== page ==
Narrowed temperature adaptability in non-natal osmotic environments of two euryhaline wanderers, dace and black porgy: implications for seasonal habitat changes

Fisheries Science, Jan 2016

Many euryhaline wanderer species exhibit seasonal habitat changes, and temperature is suggested to play a key role in this phenomenon. To examine this possibility, we tested the hypothesis that adaptable temperature ranges of euryhaline wanderers are narrower in a non-natal osmotic environment than in their natal osmotic environment using dace Tribolodon hakonensis, a freshwater born euryhaline fish, and black porgy Acanthopagrus schlegelii, a marine born euryhaline fish. In both species, all individuals survived for 48 h in all the tested temperatures in their natal osmotic environments. In non-natal osmotic environments, however, both low (dace: 6 °C, black porgy: 10 °C) and high temperatures (dace: 30 °C, black porgy: 33 °C) significantly reduced their survival. These results indicate that euryhaline wanderers have a narrowed adaptable temperature range in non-natal osmotic environments. The similar trend observed in these two species of freshwater and marine fishes suggests that this may be a general characteristic in euryhaline wanderers and could be one of the causes of their seasonal movements.

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Narrowed temperature adaptability in non-natal osmotic environments of two euryhaline wanderers, dace and black porgy: implications for seasonal habitat changes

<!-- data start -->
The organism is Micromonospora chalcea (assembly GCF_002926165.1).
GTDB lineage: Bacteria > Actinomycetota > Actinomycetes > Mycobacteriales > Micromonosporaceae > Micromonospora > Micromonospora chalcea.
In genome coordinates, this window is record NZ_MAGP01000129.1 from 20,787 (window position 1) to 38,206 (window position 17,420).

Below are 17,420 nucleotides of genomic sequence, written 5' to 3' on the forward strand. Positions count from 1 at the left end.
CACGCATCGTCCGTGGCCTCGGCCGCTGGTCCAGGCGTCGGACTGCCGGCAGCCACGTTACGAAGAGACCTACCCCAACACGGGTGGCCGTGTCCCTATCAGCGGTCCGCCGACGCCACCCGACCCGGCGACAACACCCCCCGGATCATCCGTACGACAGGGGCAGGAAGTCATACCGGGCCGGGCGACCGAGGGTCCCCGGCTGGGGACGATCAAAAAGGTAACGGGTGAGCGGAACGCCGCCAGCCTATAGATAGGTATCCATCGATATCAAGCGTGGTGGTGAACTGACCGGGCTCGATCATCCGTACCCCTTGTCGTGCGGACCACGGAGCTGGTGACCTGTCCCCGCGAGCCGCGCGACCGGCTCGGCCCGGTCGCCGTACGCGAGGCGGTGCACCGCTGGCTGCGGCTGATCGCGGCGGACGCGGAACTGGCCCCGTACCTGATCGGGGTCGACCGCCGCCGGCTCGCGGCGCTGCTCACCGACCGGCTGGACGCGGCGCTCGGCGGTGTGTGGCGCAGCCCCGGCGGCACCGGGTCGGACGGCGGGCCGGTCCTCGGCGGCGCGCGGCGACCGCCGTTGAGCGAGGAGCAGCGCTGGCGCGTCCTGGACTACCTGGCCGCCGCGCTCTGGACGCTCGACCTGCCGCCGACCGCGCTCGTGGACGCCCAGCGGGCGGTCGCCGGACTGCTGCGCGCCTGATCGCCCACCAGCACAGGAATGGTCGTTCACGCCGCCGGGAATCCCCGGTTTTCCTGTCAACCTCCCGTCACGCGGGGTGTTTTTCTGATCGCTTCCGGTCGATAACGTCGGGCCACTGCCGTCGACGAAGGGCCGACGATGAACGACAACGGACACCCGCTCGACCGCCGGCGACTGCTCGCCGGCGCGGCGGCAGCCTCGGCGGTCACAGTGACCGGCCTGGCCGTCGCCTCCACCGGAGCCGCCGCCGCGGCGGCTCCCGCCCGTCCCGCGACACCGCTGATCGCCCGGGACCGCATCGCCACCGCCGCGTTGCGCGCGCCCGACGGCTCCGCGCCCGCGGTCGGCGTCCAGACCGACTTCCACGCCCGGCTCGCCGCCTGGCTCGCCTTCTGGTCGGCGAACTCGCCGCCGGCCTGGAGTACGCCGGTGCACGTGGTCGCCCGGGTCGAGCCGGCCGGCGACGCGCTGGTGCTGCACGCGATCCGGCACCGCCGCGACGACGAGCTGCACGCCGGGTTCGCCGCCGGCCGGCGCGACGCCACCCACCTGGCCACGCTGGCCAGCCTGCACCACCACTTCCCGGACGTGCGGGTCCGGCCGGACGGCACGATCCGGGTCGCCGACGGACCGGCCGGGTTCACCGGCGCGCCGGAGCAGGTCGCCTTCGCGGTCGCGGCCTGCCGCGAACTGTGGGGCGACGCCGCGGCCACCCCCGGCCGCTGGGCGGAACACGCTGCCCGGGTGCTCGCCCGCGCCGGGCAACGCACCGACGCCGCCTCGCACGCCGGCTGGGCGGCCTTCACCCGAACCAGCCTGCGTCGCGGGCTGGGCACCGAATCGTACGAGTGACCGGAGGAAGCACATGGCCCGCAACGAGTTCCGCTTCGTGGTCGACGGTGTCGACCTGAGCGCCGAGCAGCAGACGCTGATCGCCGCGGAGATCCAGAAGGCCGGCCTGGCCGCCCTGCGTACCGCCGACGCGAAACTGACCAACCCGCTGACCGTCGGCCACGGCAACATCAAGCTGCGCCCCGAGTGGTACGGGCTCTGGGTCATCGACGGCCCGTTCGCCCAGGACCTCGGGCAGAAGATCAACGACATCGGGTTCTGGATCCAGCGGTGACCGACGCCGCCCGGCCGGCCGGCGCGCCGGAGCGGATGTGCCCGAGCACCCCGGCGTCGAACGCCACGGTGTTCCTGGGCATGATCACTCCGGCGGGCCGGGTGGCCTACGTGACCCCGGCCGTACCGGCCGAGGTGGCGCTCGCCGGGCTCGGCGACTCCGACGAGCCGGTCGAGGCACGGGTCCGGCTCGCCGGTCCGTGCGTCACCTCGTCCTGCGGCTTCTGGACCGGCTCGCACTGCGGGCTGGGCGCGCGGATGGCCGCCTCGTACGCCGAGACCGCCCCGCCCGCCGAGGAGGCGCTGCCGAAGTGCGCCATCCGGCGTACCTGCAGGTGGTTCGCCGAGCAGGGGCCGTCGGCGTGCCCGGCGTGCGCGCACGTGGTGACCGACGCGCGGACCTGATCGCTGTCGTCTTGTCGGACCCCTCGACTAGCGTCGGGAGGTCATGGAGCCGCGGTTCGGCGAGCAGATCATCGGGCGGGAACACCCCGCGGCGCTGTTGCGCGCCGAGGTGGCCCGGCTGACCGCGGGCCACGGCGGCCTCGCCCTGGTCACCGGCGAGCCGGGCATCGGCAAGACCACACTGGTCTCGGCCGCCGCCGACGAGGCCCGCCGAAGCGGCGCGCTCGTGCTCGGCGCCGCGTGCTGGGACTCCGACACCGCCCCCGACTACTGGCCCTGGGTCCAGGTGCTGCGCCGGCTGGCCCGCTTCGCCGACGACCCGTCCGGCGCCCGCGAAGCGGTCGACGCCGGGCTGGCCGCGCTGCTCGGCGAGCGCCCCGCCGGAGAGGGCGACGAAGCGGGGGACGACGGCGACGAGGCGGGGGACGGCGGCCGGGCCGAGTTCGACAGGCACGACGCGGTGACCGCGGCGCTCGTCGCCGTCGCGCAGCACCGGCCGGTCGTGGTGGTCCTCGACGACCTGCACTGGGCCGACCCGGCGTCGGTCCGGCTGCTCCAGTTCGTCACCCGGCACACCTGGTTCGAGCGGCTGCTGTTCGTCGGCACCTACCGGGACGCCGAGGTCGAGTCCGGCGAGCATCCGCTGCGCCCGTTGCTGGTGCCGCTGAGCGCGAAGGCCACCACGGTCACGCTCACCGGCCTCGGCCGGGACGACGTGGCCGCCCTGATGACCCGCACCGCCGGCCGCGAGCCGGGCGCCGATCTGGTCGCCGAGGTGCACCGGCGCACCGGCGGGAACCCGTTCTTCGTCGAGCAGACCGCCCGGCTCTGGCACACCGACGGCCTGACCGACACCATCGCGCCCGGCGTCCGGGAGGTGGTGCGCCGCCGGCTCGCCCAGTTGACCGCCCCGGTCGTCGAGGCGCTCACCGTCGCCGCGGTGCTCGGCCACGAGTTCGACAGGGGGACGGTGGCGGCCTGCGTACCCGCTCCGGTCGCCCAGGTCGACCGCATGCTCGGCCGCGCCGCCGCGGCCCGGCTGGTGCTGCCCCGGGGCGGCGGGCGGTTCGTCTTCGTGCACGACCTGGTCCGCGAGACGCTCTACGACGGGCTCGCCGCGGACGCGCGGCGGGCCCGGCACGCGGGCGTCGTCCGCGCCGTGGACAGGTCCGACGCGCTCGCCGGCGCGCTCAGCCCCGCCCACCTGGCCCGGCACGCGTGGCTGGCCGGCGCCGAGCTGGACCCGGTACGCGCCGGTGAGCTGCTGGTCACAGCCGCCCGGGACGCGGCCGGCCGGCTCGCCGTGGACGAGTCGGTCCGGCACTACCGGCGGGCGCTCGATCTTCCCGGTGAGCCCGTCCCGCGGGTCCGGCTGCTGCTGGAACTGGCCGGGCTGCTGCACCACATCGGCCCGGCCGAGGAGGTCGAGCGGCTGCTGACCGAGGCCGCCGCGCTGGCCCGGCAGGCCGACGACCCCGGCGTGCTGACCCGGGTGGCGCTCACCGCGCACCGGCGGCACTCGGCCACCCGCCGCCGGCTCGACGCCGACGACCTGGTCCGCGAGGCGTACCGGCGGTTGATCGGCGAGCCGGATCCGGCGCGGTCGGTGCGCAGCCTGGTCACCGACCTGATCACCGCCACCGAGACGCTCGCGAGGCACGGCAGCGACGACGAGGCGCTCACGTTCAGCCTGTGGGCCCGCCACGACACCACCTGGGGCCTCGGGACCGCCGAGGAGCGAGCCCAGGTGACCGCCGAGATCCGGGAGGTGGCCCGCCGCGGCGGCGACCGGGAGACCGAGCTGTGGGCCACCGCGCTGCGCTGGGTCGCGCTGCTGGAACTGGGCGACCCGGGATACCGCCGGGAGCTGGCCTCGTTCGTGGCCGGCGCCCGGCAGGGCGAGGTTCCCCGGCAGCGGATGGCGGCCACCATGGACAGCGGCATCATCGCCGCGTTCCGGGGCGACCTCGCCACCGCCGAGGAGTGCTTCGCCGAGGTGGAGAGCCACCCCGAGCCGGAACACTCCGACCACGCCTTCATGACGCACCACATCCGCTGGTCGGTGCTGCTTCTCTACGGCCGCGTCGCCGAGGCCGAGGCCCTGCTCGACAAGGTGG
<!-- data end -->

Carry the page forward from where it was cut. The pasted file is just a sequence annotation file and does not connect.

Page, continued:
Fish Sci Narrowed temperature adaptability in non‑natal osmotic environments of two euryhaline wanderers, dace and black porgy: implications for seasonal habitat changes Masahiro Nakamura 0 1 2 Reiji Masuda 0 1 2 Katsumi Tsukamoto 0 1 2 Tsuguo Otake 0 1 2 Reiji Masuda 0 1 2 0 College of Bioresource Sciences, Nihon University , Kameino, Kanagawa 252-0880 , Japan 1 Maizuru Fisheries Research Station, Field Science Education and Research Center, Kyoto University , Nagahama, Maizuru, Kyoto 625-0086 , Japan 2 Katsumi Tsukamoto 3 Masahiro Nakamura Many euryhaline wanderer species exhibit seasonal habitat changes, and temperature is suggested to play a key role in this phenomenon. To examine this possibility, we tested the hypothesis that adaptable temperature ranges of euryhaline wanderers are narrower in a non-natal osmotic environment than in their natal osmotic environment using dace Tribolodon hakonensis, a freshwater born euryhaline fish, and black porgy Acanthopagrus schlegelii, a marine born euryhaline fish. In both species, all individuals survived for 48 h in all the tested temperatures in their natal osmotic environments. In non-natal osmotic environments, however, both low (dace: 6 °C, black porgy: 10 °C) and high temperatures (dace: 30 °C, black porgy: 33 °C) significantly reduced their survival. These results indicate that euryhaline wanderers have a narrowed adaptable temperature range in non-natal osmotic environments. The similar trend observed in these two species of freshwater and marine fishes suggests that this may be a general characteristic in euryhaline wanderers and could be one of the causes of their seasonal movements. Acanthopagrus schlegelli; Euryhaline wanderer; Japanese black porgy; Japanese dace; Natal and non-natal osmotic environment; Seasonal habitat change; Adaptable temperature; Tribolodon hakonensis - Biology Graduate School of Agricultural and Life Sciences, The University of Tokyo, Yayoi, Tokyo 113-8657, Japan Introduction Knowledge of the life history and ecology of fishes in estuaries has been accumulating in recent years [ 1 ], and it is becoming increasingly clear that many euryhaline wanderer species have common characteristics including seasonal habitat changes. The abundance and species richness of fishes residing in temperate estuaries is substantially reduced in winter [ 2–4 ]. For example, many marine born euryhaline species in the Hudson River and other species in the mid-Atlantic Bight estuaries along the US east coast migrate offshore or southward for overwintering [ 1, 3 ]. The Japanese black porgy Acanthopagrus schlegelii (family Sparidae), which moves into estuaries from the marine environment, is found in the brackish area of the Nakaumi Lagoon in Shimane Prefecture of Japan only in the summer season [5] and is suggested to move back to marine habitats during the other seasons. Conversely, freshwater born euryhaline wanderers such as the gizzard shad Dorosoma cepedianum and the Japanese dace Tribolodon hakonensis (family Cyprinidae) migrate back to freshwater habitats during the winter season for overwintering after they entered estuaries or coastal areas in summer [ 1, 6–9 ]. These observations suggest that euryhaline wanderers in the temperate zone migrate back to their natal osmotic environment (hypo-isotonic environment for freshwater species and hyper-isotonic environment for marine species) for wintering. Hereafter in this paper, both the hypertonic environment for freshwater species and the hypotonic environment for marine species are defined as a “non-natal osmotic environment”. Some ecological studies suggest that water temperature of the non-natal osmotic environment may play a key role in shaping the pattern of seasonal movement in euryhaline wanderers. Able and Fahay [ 1 ] indicated that the migration out of estuaries might be influenced by temperature, based on the fact that later egress periods or year-round residency can be observed within the same species, such as Anchoa mitchilli [ 10 ], in more southern estuaries where autumn cooling occurs later. Temperature-influenced habitat changes are also suggested from the geographical differences of migration patterns of Japanese dace. Overwintering migration of dace from coastal or estuarine areas into freshwater is known for the populations of rivers in northern Japan, including the Mukawa River in Hokkaido [ 7 ] and three rivers in Niigata Prefecture [ 9 ]. However, the population inhabiting the Kamogawa River in Mie Prefecture, in the middle part of Japan, moves back into freshwater only for reproduction in spring, without performing the overwintering migration [ 11 ]. Those differences may be caused by the coastal ocean temperatures in the winter season, because the monthly mean sea surface temperature of the coastal area in Hokkaido drops to 1–2 °C and to 10 °C in Niigata Prefecture in winter, while around the coast of Mie Prefecture it rarely drops to less than 15–16 °C (Japan Meteorological Agency: http://www.data.jma.go.jp/kaiyou/data/db/kaikyo/monthly/sst_HQ.html, accessed 6 May 2015). It is possible that in temperature conditions lower than 10 °C, Japanese dace might not be able to adapt to seawater, which is a non-natal osmotic environment for them, and thus the northern populations migrate back to freshwater, a natal osmotic environment, in winter. Furthermore, there is an experimental study that has demonstrated that the low temperature tolerance of a euryhaline fish belonging to the family Sciaenidae decreases in the nonnatal osmotic environment [ 12 ]. The temperature range that individuals of euryhaline wanderer species can adapt to in non-natal osmotic environments may be narrower than that within their natal osmotic environment, and this might be one of the causes of seasonal habitat changes in euryhaline wanderers. However, experimental research has been conducted only for one species, the Atlantic croaker Micropogonias undulatus, and only for low temperature conditions [ 12 ]. Thus, how general this characteristic is among euryhaline wanderers, and whether this is consistent for high temperature conditions remain unclear. The objective of this study, therefore, was to empirically determine if the adaptable temperature range of euryhaline wanderer fishes is narrower in a non-natal osmotic environment than that in their natal osmotic environment, and examine the possible reason of their seasonal habitat changes. Two euryhaline wanderer species, namely Japanese dace and Japanese black porgy belonging to families which have not yet been tested, were used for the experiment. Two groups of each species, one acclimated to the natal osmotic environment and the other to the non-natal osmotic environment, were tested for their survival rate when exposed to either high or low temperature. We also examined the relationships between body size and thermal stress tolerance in each osmotic environment. Materials and methods Fish used for experiments The Japanese dace used in this study were collected in October of 2013 with a throw net in the pure freshwater area of the lower Enokigawa River near the estuary adjacent to Maizuru Bay. After being captured, individuals were kept in a 20-l plastic bucket with a lid, which was filled with river water taken from the sampling site, and were transported to the Maizuru Fisheries Research Station (MFRS) of Kyoto University located in Maizuru, Kyoto Prefecture (35°29N, 135°22E). It took approximately 15 min to transport them. The standard length (SL) of the dace used in the experiments ranged between 64.6 and 146.5 mm. Japanese black porgy used in this study were hatchery-born and reared in filtered seawater at MFRS under a natural photoperiod and water temperature. The SL of individuals ranged between 47.9 and 57.5 mm. About 200 dace and 80 black porgy were kept in 500-l clear polycarbonate tanks (two tanks for dace and one for black porgy) filled with freshwater and seawater, respectively. The seawater tanks for black porgy were supplied with filtered seawater at a rate of 4 l/min and with enough aeration (600 ml/min). Tap water dechlorinated with sodium thiosulfate (0.6 mg/l) was used for rearing the dace in freshwater. Those three tanks were placed outdoors, covered with a roof, and exposed to the natural photoperiod. Fish were fed to satiation with commercial pellets (dace: Kawasakana-no-esa, GEX Co., Ltd., Japan; black porgy: Otohime S2, Marubeni Nisshin Feed Co., Ltd., Japan) once a day for about 10 days until being separated into different acclimation tanks. Acclimation of fish and the procedure of challenge tests Dace and black porgy were acclimated to both natal and non-natal osmotic water for more than 2 weeks prior to the experiment (dace: 80 individuals each; black porgy: 30 individuals each). Salinities of freshwater and seawater used for acclimation were 0.1–0.2 ppt and 32–34 ppt, respectively. Two 500-l clear polycarbonate tanks for each species, one for each osmotic condition, were used for the acclimation, and temperature was kept around 20 °C using a heater equipped with a thermostat. Since direct transfer to a non-natal osmotic environment can be lethal, fish were acclimated through several steps as follows. For acclimating the dace to seawater, they were first transferred to 15 ppt seawater from freshwater. Three days after this first transference, they were transferred to full strength seawater (32–34 ppt). Since black porgy seemed to be less tolerant to a non-natal osmotic environment than dace in a preliminary experiment, they were first transferred to 10 ppt seawater from full strength seawater. After 1 day of acclimation, the salinity of the tank water was reduced to 5 ppt, followed by a 2 ppt degradation each day until the salinity reached 1 ppt. Fish were acclimated at 1 ppt for 72 h and then transferred to freshwater (0.1–0.2 ppt). The two seawater tanks (one for each species) were supplied with filtered seawater at a rate of 4 l/min and well aerated (600 ml/min). Fishes in the two freshwater tanks (one for each species) were kept in water filtrated with three air-driven corner filters. About 1/3 of the water in the freshwater tanks were exchanged every 4 days. Challenge tests were conducted in the laboratory from 7 November to 3 December 2013 using two fish groups acclimated to natal and non-natal osmotic waters. Only fish with no injury and no sign of abnormal behavior were used in the experiments. Two water baths (width: 1800 mm, length: 900 mm, depth: 400 mm) equipped with four chillers and two heaters were used to regulate the water temperature of the experimental tanks. Water in each water bath was circulated with two water pumps to make the temperature homogeneous throughout the bath. Six acrylic fiber experimental tanks (width: 450 mm, length: 300 mm, depth: 300 mm) were set in each water bath. Three of them were filled with freshwater and the other three filled with full strength seawater. Thus, triplicates for the natal osmotic environment and non-natal osmotic environment treatments were prepared for each experimental water temperature. Temperatures to which the fish would be transferred were 6, 10, 15, 20 (no change), and 30 °C for dace and 10, 20 (no change), and 33 °C for black porgy; thus, experiments with the two osmotic environments with three replications of each treatment for one species were conducted at five (dace) or three (black porgy) temperature treatments. Black porgy was examined at fewer temperature treatments compared to dace because of the limited number of fish available for use in the experiment. Each tank was aerated and held under light conditions of 12L–12D. Two experiments were conducted simultaneously using the two water baths. Experimental tanks were set in the water baths for at least 24 h before the start of the experiment to adjust the water temperature of tanks to each test temperature. At the time of the experiment, 3–5 individuals in the acclimation tank were transferred to an acrylic fiber container (width: 280 mm, depth: 170 mm, height: 160 mm) filled with acclimation water. The container was then put into the experimental tank with fish and acclimation water. Thus, the ambient water temperature of fishes did not change abruptly, and so we prevented death of fish by sudden thermal change. The number of fish in each tank was adjusted to between 3 and 5 individuals to make the biomass of each experimental tank approximately the same within each species. Therefore, the total numbers of individuals used in each experimental temperature change treatment were 13–15 for dace and 11–12 for black porgy. It took 0 min (20 °C treatment) to 1–3 h for the temperature of the water in the containers to reach the targeted temperatures. Fish were released into the water of the experimental tanks after the water temperature of the container reached each experimental temperature. Water temperature of the container was checked constantly with a thermometer during this period and all transfers were started around 7:00 a.m. Containers were removed from the experimental tank as soon as fish were released and a lid was put on each experimental tank to prevent evaporation of water and the fish jumping out of the tank. Experiments were conducted for 48 h and tanks were checked for dead fish every 12 h. When dead individuals were found, they were immediately removed from the tank and the standard length (SL) and body weight (BW) were measured. Fish were defined as dead when no movement could be seen in any part of their body. The survival rate of each tank was calculated for 24 and 48 h after fish were exposed to the test temperature. The SL of dace in each experimental tank at the end of the experiment were not the same (Welch’s t-test, P < 0.01), presumably because of the low survival rate of small individuals during seawater acclimation. SL composition of black porgy was the same among the experimental tanks (Welch’s t-test, P > 0.05). Data analysis Prior to the statistical comparison of survival rate among treatments, variation in the triplicated data was tested. Because there was no significant difference in survival rates within each triplicated data (Fisher’s exact test, P > 0.05), data from each triplicated trial were pooled. Effects of SL and BW on the survival rate in the non-natal osmotic environments were examined by comparing the SL and BW between surviving and dead individuals. Three individuals or more from both surviving and dead groups were needed for this analysis, so only data of time points that fulfilled this requirement were used for the analysis. In the case of dace, data of the 24-h time point of 6 °C (5 individuals * Seawater acclimated individuals were significantly larger compared to those acclimated to freshwater (Welch’s t-test, P < 0.01). SL and BW is expressed with mean ± standard error Tribolodon hakonensis survived and 10 individuals were dead) and 30 °C (3 individuals survived and 9 individuals were dead) were used for the analysis. However, in the case of 10 °C, not enough dead individuals were obtained before the time of 24 h, so the data of 48 h (11 individuals survived and 3 individuals were dead) was used for the analysis. For black porgy, data of 24 h at 10 °C (6 individuals survived and 6 individuals were dead) and 33 °C (4 individuals survived and 8 individuals were dead) were used for analysis. Survival rates were compared between natal and nonnatal osmotic environment acclimated groups at the same test temperature at each time point using Fisher’s exact test. SL and BW were compared between surviving and dead individuals in the non-natal osmotic environment using Welch’s t-test. The significance level of all the statistical tests was set at α = 0.01. Welch’s t-tests were performed using Ekuseru-Toukei 2010 (Social Survey Research Information Co., Ltd., Japan) and Fisher’s exact tests were performed using the statistical program R (R Development Core Team, 2014; http://www.R-project.org). Results No significant differences in SL and BW of black porgy were observed between the fish used in the natal and nonnatal osmotic environment treatments (Table 1, Welch’s t-test, P > 0.05). However, dace in the seawater treatment were significantly larger in SL and BW, with the exception of the 6 °C temperature treatment (Table 1, Welch’s t-test, P < 0.01). This was due to the mortality of small individuals in full-strength seawater during the acclimation period before the experimental trials. In dace, all individuals tested in freshwater survived at all experimental temperatures during the 48 h of the test period after being transferred to the new temperature Sea water SL BW (Fig. 1b). Also, all individuals tested in seawater survived at temperatures of 20 °C and 15 °C for 48 h. However, about 20 % of the fish died at 10 °C, although there was no significant difference in survival rate between the natal and non-natal osmotic environments (Fisher’s exact test, P > 0.05). Most fish died at 6 °C and 30 °C after 24 h in 5 10 (b) 1 seawater, showing significantly lower survival rates compared to the freshwater acclimated groups at the same test temperatures (Fisher’s exact test, P < 0.01). The survival rate in seawater markedly decreased after 48 h at 6 °C and 30 °C (Fisher’s exact test, P < 0.01), with no fish surviving at 6 °C (Fig. 1a, b). In black porgy, all individuals tested in seawater survived all experimental temperature changes. However, at 10 and 33 °C, more than half of the fish acclimated to freshwater died after 24 h and showed a significantly lower survival rate compared to seawater acclimated groups at the same temperatures (Fisher’s exact test, P < 0.01). The decrease in survival rate of freshwater acclimated groups at 10 and 33 °C became more notable at 48 h (Fisher’s exact test, P < 0.01) (Fig. 2a, b). In dace, there was no significant difference in SL and BW between surviving and dead fish in the non-natal osmotic environment in any of the treatments (Fig. 3a, b). In black porgy, surviving individuals were significantly larger and heavier than dead ones at 10 °C (Welch’s t-test, P < 0.01), and the same tendency was observed at 33 °C, although the difference was not statistically significant (Welch’s t-test, P > 0.05) (Fig. 4a, b). Discussion This study revealed that the survival rates of fish acclimated to non-natal osmotic environments were markedly reduced at both high and low water temperatures, suggesting that the temperature ranges at which they can survive in the non-natal osmotic environments were narrower than those in the natal osmotic environments. The non-natal osmotic environment acclimated group of dace used for the challenge test was significantly larger than those used for the natal osmotic environment. The size difference was due to the mortality of small individuals during the 2-week preacclimation period in seawater, which suggests that small fish are less tolerant of living in seawater. For the dace used in the challenge test, there was no difference in body size between those that survived and died in the non-natal osmotic environment. Also, there was no mortality in the freshwater treatment group. These results indicate that there is no clear relationship between temperature tolerance and body size in dace used in the experiment. Thus, although there was a significant size difference between those used in natal and non-natal osmotic environment treatments in dace, the high mortality observed in the seawater acclimated group can apparently be attributed to a narrowed adaptable temperature range in the non-natal osmotic environment, which was also the case for black porgy that had no size difference between treatments. Low temperature tolerance in fishes during osmotic changes is generally governed by the ability to maintain ionic balances at both the cellular and organismal level [ 13–15 ]. Thus, individuals that died at low temperature may have failed in osmoregulation. Nevertheless, the direct cause of the high mortality observed both at high and low temperature conditions in non-natal osmotic environments remains unknown. Measuring the plasma osmolarity of individuals used for the experiment would help reveal this. Indeed, a recent study has reported that ion transport greatly decreases in cold temperatures for mummichog Fundulus heteroclitus in seawater [ 16 ], so this may also be a factor for the species in our study. The size-selective mortality of smaller individuals of black porgy under a non-natal osmotic environment during the temperature change trials may also be related to osmoregulatory factors. Allanson et al. [ 17 ] and Martin [ 18 ] reported a similar tendency in which smaller fish were more vulnerable to temperature-induced osmotic stress than larger ones. This may be because smaller individuals have larger gill surface area/body mass ratio compared to larger individuals. In contrast, we did not observe any size-selective mortality in dace used for the challenge tests. Hurst and Conover [ 19 ] also found that there was no effect of body size on the temperature and salinity tolerance of young-of-the-year striped bass. Allometry of gill surface area to body mass might influence the tolerance to osmotic stress only in certain species or body sizes. Further study would be required to reveal the physiological mechanisms underlying the relationships between tolerance to temperature-induced osmotic stress and body size. To our knowledge, our study is the first to demonstrate that the adaptability of euryhaline wanderers to non-natal osmotic environments decreases not only in low temperature conditions but also in high temperature conditions. Although there is no evidence yet that dace or black porgy avoid the non-natal osmotic environment in extremely high temperature conditions, such cases are known for other species. Spotted hake Urophycis regia, a euryhaline wanderer marine species, is known to egress from the estuary in summer as water temperature increases [ 1, 20, 21 ], possibly indicating that this species avoids hypotonic conditions under high temperature conditions. Perhaps future studies may find evidence that dace and black porgy might avoid the non-natal osmotic environment in extremely high temperature conditions, especially considering the warming trend in coastal waters [ 22, 23 ]. Lankford and Targett [ 12 ] reported that Atlantic croaker, a marine species, has a reduced low temperature tolerance in low salinity water. The fact that dace, black porgy and Atlantic croaker, which belong to various taxa, show the same trend may suggest that narrowed temperature adaptability in non-natal osmotic environments is a general characteristic in euryhaline wanderers and could be one of the causes of their seasonal movements. This is insightful from a phylogenetic perspective because recent studies suggest that the diadromous species of salmonids, anguillids and osmerids are derived from species living in a single osmotic environment via euryhaline wanderer species [ 24–26 ]. For example, ancestral euryhaline wanderer species may have succeeded in expanding their adaptable temperature range to non-natal osmotic environments and became able to stay there for the whole year at latitudes with seasonal temperature changes, which is a common migratory pattern among diadromous species with multiple-year life spans. In fact, some evidence of residual characteristics similar to those of Japanese dace, Japanese black porgy and Atlantic croaker may be that primitive salmonid species such as brook trout Salvelinus fontinalis are suggested to have inferior low temperature tolerance in seawater compared to the more recently diverged [ 27 ] Atlantic salmon Salmo salar and rainbow trout Oncorhynchus mykiss [ 28 ]. In addition, primitive salmonid species including brook trout are known to be in the sea only during the spring-summer season [ 29 ]. Therefore, comparative studies about the adaptable temperature range to non-natal osmotic environments between primitive and recently diverged salmonids as well as additional euryhaline wanderer species might shed light on the physiological processes influencing the evolution of diadromous fishes. Other types of future research should examine the tolerances of euryhaline wanderer fishes to temperature changes over longer time periods, since our study only examined the effect of rapid changes. Studies on changes in individual plasma osmolality should also be conducted to determine the relationships between survival and osmoregulatory ability while under temperature stress. Acknowledgments We sincerely thank Dr. Kohji Takahashi (Nagasaki University) for technical support in collection and rearing of fishes. We are also grateful to Drs. 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Masahiro Nakamura, Reiji Masuda, Katsumi Tsukamoto, Tsuguo Otake. Narrowed temperature adaptability in non-natal osmotic environments of two euryhaline wanderers, dace and black porgy: implications for seasonal habitat changes, Fisheries Science, 2016, 261-268, DOI: 10.1007/s12562-015-0956-6